Nazi Literature in the Americas
Nazi Literature in the Americas presents itself as an encyclopaedia of extremely right-wing writers. Composed of short biographies of imaginary pan-American authors (the nations with the most representatives are Argentina, with eight, and the USA, with seven), Nazi Literature describes, in fourteen thematic sections, the writers? lives, politics, and literary works. It includes bibliographies, cross-references, and an epilogue ('For Monsters'). Although the writers are invented, they are all carefully and credibly situated in real literary worlds: his characters encounter Allen Ginsberg, Octavio Paz, and Lezama Lima. Remarkably inventive, chilling, and witty, Nazi Literature in the Americas offers keen insights into the workings of an extraordinarily fecund literary imagination.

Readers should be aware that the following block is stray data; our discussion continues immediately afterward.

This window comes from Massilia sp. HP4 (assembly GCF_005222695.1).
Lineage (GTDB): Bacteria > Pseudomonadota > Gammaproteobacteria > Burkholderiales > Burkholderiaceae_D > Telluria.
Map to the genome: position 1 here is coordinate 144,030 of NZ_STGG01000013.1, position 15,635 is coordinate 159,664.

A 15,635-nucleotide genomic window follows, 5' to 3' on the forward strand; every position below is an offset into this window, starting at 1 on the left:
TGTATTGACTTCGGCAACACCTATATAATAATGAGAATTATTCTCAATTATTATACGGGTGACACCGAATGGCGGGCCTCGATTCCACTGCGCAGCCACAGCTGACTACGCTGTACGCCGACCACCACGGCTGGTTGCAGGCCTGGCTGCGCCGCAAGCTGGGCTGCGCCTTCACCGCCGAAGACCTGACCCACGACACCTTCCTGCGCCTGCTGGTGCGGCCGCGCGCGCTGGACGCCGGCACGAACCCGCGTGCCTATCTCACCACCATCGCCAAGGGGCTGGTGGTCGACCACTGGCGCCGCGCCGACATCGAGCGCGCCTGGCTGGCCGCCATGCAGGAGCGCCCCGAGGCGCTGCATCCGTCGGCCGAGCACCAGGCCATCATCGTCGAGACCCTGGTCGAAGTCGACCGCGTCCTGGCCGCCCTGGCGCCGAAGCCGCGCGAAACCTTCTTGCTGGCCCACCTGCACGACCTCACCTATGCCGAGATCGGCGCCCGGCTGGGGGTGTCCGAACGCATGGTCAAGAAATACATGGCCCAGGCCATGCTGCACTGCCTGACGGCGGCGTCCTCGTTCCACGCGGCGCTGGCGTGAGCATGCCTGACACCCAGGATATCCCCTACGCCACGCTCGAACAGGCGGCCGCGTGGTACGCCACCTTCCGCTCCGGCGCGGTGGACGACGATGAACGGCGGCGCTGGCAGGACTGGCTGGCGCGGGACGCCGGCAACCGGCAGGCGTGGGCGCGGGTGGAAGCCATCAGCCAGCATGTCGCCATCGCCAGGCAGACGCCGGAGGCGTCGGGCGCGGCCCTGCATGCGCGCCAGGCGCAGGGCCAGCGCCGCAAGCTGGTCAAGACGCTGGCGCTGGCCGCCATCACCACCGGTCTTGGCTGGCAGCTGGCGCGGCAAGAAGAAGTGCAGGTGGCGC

Roberto Bolaño was born in Santiago, Chile, in 1953. He grew up in Chile and Mexico City. His first full-length novel, The Savage Detectives (Picador 2007), received the Heralde Prize and the Romulo Gallegos Prize when it appeared in 1998. He died in Blanes, Spain, at the age of fifty. Natasha Wimmer?s translation of The Savage Detectives was chosen as one of the ten best books of 2007 by the Washington Post and the New York Times.